Dear Democracy Now! Visitor: We are an independent, ad-free daily news program that serves millions of viewers and listeners each month. Our show is special because we make it our priority to go where the silence is. We put a spotlight on corporate and government abuses of power and lift up the stories of ordinary people working to make change in extraordinary times. We do all of this with just a fraction of the budget and staff of a commercial news show. We do it without ads, corporate sponsorship or government funding. How is this possible? Only with your support. Today a generous funder will match your donation 2 to 1. That means when you give $15 today, your donation will be worth $45. So, if you've been waiting to make your contribution to Democracy Now!, today is your day. It takes just a couple of minutes to help make sure Democracy Now! is there for you and everybody else.

Your Donation: $
Tuesday, January 19, 1999 FULL SHOW | HEADLINES | PREVIOUS: Massacre in Kosovo
1999-01-19

Clinton’s Defense Team

download:   Get CD/DVD More Formats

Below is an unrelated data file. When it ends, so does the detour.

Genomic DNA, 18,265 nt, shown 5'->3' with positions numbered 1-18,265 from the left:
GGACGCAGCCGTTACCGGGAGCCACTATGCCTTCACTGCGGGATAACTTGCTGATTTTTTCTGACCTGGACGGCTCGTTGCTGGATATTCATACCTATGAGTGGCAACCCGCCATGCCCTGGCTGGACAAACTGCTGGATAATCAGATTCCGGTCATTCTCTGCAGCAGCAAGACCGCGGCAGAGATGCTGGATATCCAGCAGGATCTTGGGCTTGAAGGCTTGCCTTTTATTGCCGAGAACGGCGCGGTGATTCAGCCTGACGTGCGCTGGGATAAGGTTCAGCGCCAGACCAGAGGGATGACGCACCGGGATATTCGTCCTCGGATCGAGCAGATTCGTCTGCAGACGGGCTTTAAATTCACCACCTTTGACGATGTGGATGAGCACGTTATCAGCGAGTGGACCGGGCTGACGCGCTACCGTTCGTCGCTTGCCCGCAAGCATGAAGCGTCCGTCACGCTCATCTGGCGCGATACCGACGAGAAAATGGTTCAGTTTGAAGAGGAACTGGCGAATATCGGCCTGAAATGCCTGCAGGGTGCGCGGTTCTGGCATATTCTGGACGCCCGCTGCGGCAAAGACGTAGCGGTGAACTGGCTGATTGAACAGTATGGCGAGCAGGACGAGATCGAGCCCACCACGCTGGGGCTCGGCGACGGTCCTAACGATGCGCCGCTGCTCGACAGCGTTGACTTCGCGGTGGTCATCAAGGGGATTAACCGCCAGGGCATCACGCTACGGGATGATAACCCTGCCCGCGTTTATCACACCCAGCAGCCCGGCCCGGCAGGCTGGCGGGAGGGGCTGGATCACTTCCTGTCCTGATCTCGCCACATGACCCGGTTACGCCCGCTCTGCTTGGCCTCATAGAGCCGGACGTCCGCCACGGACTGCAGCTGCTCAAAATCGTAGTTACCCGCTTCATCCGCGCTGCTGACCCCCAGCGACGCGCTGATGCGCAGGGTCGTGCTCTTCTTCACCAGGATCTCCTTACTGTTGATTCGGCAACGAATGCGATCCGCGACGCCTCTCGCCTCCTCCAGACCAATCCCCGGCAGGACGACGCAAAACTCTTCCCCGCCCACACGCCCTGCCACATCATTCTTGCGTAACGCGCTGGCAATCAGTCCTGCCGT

This is viewer supported news

White House lawyers are mounting an aggressive defense of President Clinton only hours before he delivers his State of the Union address. In opening arguments before the Senate, Clinton’s defense team was focusing on conflicts in testimony gathered by independent counsel Kenneth Starr. This shift in strategy aims to undercut House charges of perjury and obstruction of justice, according to sources.

This will be the second year that Clinton’s State of the Union address has been clouded by charges of marital infidelities. He presented his 1998 speech a few days after the Monica Lewinsky story was made public. Among his audience in Congress will be legislators who voted to impeach him, as well as the judge, prosecutors and jury in his impeachment trial.

Today, we look at Clinton’s defense team, who they are, and where they came from.

Guests:

  • Bruce Shapiro, Editor at The Nation and writer for Salon, an on-line magazine.
  • Naftali Bendavid, national affairs correspondent for the Chicago Tribune.

Related link:


Creative Commons License The original content of this program is licensed under a Creative Commons Attribution-Noncommercial-No Derivative Works 3.0 United States License. Please attribute legal copies of this work to democracynow.org. Some of the work(s) that this program incorporates, however, may be separately licensed. For further information or additional permissions, contact us.

This is viewer supported news